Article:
Sayeth Paul Kedrosky, MBA., Ph.D., R.O.W.B., etc.

I’m puzzled that Fortune magazine’s columnist is puzzled that it is a faux pas to append “MBA” to one’s name on a business card. It seems that said columnist advised doing as much in a prior column, and has been overwhelmed since with people writing to say that recommending same is a mistake.

Here is an email cited in the current column:

“I cannot imagine a bigger business gaffe than to put ‘MBA’ after one’s signature,” writes San Francisco executive recruiter Jon Holman. “It sends a signal of low self-esteem. (I am a Stanford MBA, by the way, so no sour grapes here.)”

Right, but it isn’t just low self-esteem that is the issue. It is one of those inverted things where if you are advertising having an MBA in a crowd that actually thinks it’s so appealing to have said degree that they condone appending it after your name then you are talking to the wrong crowd. It is, in a word, declasse, doubly so when you consider that most people around you have MBAs, so saying that you do too is banal and unsurprising, like saying that you breathe regularly.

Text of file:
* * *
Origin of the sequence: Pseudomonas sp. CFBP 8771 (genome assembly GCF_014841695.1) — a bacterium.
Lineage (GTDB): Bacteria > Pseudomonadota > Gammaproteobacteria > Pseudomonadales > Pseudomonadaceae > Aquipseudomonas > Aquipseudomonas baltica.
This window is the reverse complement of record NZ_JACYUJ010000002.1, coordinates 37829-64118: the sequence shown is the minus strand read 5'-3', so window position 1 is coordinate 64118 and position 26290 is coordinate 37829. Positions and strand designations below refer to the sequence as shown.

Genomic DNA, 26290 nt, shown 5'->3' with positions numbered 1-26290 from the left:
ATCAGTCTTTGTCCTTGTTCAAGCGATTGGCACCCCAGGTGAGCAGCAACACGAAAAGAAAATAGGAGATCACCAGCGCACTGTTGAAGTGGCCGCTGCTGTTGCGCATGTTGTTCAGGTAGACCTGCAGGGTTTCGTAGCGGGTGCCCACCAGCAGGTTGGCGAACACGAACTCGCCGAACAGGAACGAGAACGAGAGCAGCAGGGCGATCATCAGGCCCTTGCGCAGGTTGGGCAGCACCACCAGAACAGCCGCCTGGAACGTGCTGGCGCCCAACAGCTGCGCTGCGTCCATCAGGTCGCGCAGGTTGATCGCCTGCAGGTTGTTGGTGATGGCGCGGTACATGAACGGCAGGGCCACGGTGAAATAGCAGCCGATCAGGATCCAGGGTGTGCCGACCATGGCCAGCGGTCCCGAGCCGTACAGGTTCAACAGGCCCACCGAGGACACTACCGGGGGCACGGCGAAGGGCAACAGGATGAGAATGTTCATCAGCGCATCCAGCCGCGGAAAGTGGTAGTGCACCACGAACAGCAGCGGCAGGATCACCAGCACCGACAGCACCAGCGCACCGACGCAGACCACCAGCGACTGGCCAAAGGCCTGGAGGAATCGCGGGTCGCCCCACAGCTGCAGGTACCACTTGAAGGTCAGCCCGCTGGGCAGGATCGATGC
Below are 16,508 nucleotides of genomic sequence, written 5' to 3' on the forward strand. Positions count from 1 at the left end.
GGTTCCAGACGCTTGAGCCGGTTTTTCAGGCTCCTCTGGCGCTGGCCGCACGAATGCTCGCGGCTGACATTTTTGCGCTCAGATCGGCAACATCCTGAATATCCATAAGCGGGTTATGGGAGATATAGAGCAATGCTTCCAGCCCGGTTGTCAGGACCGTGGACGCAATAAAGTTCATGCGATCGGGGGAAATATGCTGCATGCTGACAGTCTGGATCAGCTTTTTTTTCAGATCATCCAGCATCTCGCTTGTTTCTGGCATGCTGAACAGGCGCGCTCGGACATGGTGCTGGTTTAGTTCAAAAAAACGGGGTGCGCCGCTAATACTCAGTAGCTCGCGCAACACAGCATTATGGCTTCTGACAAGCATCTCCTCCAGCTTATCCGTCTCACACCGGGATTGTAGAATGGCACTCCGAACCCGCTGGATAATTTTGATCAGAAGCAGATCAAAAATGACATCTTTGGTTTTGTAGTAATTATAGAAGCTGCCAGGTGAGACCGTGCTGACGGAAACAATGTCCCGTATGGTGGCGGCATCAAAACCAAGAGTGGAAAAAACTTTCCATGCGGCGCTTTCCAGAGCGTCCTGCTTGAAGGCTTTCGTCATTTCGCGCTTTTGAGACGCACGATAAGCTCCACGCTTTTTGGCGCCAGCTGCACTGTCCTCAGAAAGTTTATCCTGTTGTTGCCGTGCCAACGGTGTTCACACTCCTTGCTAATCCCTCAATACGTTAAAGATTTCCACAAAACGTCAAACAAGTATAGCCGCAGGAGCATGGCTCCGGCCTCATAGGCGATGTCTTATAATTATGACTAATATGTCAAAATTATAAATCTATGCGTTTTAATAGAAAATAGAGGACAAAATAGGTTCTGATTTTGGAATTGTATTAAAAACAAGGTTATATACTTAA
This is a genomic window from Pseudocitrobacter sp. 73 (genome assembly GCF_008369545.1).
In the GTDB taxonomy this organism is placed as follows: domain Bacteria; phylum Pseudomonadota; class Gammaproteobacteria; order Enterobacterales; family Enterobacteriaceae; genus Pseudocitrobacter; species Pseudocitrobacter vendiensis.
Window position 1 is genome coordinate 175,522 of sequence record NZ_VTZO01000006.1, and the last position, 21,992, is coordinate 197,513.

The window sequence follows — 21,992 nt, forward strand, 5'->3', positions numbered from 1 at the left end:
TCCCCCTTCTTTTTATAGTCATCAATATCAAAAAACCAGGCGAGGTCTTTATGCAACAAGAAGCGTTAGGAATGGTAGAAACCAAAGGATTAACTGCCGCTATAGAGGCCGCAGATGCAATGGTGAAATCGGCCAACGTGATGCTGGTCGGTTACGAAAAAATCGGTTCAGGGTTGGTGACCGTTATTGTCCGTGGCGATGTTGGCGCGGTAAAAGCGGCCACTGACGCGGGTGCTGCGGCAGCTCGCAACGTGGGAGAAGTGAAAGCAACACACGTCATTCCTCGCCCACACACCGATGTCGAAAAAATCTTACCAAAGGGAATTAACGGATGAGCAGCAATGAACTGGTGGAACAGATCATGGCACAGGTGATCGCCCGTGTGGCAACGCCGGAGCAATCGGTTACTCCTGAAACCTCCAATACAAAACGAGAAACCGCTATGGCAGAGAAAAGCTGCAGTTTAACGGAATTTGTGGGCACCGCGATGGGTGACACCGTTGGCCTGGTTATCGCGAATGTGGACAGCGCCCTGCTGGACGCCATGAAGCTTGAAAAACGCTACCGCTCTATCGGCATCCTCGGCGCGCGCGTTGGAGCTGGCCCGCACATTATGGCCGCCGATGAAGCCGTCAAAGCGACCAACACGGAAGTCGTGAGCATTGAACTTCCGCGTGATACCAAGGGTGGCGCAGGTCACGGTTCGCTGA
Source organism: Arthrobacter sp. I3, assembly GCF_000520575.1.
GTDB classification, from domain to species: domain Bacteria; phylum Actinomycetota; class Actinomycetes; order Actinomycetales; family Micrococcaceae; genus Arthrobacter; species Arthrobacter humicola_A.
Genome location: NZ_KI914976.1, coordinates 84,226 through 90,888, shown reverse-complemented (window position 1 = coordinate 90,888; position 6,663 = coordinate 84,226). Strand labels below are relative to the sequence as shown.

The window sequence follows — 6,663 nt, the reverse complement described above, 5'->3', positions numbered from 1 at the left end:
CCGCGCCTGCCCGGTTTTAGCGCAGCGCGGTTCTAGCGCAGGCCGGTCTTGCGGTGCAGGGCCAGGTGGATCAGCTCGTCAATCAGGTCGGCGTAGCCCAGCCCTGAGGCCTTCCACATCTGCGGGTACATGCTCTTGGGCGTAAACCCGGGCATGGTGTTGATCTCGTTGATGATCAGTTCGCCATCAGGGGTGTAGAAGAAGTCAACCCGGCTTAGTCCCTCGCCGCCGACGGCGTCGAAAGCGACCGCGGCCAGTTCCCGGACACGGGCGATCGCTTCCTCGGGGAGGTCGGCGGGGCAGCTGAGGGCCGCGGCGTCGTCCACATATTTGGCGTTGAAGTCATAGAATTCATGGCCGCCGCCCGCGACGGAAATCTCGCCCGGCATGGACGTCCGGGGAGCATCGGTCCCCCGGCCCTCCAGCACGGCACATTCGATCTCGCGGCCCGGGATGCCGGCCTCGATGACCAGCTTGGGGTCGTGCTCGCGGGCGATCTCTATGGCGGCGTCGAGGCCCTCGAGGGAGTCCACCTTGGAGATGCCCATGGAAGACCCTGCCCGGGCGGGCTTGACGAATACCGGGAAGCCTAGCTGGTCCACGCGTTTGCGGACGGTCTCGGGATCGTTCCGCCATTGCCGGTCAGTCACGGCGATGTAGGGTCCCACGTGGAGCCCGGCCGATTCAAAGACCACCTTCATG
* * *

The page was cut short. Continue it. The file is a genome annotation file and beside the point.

Does the same logic apply to other degrees, like Ph.D.? I’m somewhat torn, but one Fortune letter-writer says it does:

A reader named Bill B. sums up the majority view thus: “Unless you are in an academic setting or you hold a professional degree that indicates licensure (CPA, M.D.), lose the letters.”

I think that is generally true, but I would add one qualification. No-one ever went broke underestimating the moth-to-flame giddiness of people to accord “experts” undue respect (and money), especially someone with a doctoral degree. Presented properly, a Ph.D.’s relative rarity still makes it a useful marketing tool.